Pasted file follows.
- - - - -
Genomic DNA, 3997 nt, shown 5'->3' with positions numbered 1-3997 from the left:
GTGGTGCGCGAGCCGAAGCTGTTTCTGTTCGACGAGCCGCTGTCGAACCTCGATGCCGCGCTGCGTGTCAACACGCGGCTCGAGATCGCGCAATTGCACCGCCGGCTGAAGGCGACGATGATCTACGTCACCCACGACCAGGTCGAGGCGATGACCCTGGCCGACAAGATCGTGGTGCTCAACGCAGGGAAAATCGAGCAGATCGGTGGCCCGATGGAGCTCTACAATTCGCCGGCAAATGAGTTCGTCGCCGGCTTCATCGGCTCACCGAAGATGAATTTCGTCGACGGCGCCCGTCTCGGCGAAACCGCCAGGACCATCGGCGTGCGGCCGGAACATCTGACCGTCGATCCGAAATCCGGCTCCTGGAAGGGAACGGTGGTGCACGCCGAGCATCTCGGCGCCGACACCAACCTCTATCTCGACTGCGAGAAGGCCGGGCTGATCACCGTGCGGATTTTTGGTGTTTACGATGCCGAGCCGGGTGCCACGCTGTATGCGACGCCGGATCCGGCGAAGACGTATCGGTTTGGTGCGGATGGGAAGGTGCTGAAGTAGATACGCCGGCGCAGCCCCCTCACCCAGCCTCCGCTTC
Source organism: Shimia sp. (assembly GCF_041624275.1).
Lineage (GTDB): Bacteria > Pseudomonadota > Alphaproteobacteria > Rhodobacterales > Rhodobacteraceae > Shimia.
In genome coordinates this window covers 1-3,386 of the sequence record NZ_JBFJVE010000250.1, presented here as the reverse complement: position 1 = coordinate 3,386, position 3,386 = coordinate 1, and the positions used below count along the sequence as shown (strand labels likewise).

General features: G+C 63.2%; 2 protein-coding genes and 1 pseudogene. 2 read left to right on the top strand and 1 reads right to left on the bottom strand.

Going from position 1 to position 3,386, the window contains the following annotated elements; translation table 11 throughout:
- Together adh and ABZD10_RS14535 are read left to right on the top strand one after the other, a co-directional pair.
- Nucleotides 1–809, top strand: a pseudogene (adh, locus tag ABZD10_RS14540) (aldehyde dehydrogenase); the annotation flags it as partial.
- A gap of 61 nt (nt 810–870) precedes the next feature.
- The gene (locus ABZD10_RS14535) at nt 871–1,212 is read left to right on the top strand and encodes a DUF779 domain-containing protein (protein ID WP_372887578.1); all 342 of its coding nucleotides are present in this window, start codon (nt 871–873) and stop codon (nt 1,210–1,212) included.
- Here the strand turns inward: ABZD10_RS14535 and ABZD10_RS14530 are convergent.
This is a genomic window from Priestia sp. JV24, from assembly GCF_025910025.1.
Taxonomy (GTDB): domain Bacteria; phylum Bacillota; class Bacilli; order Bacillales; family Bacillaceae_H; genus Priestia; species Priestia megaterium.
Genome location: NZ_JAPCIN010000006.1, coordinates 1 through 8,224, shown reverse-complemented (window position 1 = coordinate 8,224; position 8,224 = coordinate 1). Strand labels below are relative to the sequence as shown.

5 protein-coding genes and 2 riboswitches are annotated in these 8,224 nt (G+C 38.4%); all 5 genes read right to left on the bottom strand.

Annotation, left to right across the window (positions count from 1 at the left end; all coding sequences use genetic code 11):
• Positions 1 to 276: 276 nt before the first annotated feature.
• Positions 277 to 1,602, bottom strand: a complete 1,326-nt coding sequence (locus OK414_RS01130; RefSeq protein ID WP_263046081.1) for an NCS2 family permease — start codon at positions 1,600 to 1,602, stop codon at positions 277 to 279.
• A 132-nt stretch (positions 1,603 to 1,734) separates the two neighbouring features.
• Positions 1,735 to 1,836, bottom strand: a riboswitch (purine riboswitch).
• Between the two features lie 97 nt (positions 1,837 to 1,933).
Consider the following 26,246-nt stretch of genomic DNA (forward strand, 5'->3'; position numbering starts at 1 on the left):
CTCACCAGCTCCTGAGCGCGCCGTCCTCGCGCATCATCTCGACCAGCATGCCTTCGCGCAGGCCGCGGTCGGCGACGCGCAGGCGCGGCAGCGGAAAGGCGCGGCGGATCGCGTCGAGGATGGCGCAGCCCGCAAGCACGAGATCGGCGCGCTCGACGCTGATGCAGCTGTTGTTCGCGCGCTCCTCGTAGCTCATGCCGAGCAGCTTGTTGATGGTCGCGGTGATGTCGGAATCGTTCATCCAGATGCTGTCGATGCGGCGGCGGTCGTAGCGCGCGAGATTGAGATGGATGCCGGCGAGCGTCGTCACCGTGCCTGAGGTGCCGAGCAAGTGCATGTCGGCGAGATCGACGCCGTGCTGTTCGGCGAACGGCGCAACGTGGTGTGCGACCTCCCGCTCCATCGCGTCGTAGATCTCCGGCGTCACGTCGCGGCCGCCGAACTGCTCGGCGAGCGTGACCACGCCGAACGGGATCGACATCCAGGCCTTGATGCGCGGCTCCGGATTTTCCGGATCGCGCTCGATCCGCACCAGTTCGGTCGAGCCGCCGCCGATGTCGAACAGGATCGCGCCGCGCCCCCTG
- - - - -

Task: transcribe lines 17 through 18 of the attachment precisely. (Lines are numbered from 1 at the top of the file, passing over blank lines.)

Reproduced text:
Annotation, left to right across the window (positions count from 1 at the left end; all coding sequences use genetic code 11):
• Positions 1 to 276: 276 nt before the first annotated feature.